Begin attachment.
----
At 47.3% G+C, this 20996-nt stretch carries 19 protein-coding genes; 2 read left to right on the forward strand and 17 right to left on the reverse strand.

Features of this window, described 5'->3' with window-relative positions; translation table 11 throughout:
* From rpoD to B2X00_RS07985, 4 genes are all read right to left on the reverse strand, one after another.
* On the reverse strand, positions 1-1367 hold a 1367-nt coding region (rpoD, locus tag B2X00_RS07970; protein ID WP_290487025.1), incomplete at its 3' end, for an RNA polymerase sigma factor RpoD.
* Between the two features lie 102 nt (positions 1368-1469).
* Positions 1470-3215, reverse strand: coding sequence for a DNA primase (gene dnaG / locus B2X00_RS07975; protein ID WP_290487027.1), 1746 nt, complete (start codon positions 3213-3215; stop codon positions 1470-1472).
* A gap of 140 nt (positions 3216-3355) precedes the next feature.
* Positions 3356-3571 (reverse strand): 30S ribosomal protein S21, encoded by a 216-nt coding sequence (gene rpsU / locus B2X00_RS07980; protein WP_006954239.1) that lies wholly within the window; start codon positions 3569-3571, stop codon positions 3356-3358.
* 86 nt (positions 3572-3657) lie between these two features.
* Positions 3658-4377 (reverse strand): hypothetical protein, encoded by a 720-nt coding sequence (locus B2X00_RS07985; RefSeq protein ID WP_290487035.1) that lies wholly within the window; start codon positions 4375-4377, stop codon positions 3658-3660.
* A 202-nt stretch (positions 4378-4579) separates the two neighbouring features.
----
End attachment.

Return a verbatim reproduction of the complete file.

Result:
At 47.3% G+C, this 20996-nt stretch carries 19 protein-coding genes; 2 read left to right on the forward strand and 17 right to left on the reverse strand.

Features of this window, described 5'->3' with window-relative positions; translation table 11 throughout:
* From rpoD to B2X00_RS07985, 4 genes are all read right to left on the reverse strand, one after another.
* On the reverse strand, positions 1-1367 hold a 1367-nt coding region (rpoD, locus tag B2X00_RS07970; protein ID WP_290487025.1), incomplete at its 3' end, for an RNA polymerase sigma factor RpoD.
* Between the two features lie 102 nt (positions 1368-1469).
* Positions 1470-3215, reverse strand: coding sequence for a DNA primase (gene dnaG / locus B2X00_RS07975; protein ID WP_290487027.1), 1746 nt, complete (start codon positions 3213-3215; stop codon positions 1470-1472).
* A gap of 140 nt (positions 3216-3355) precedes the next feature.
* Positions 3356-3571 (reverse strand): 30S ribosomal protein S21, encoded by a 216-nt coding sequence (gene rpsU / locus B2X00_RS07980; protein WP_006954239.1) that lies wholly within the window; start codon positions 3569-3571, stop codon positions 3356-3358.
* 86 nt (positions 3572-3657) lie between these two features.
* Positions 3658-4377 (reverse strand): hypothetical protein, encoded by a 720-nt coding sequence (locus B2X00_RS07985; RefSeq protein ID WP_290487035.1) that lies wholly within the window; start codon positions 4375-4377, stop codon positions 3658-3660.
* A 202-nt stretch (positions 4378-4579) separates the two neighbouring features.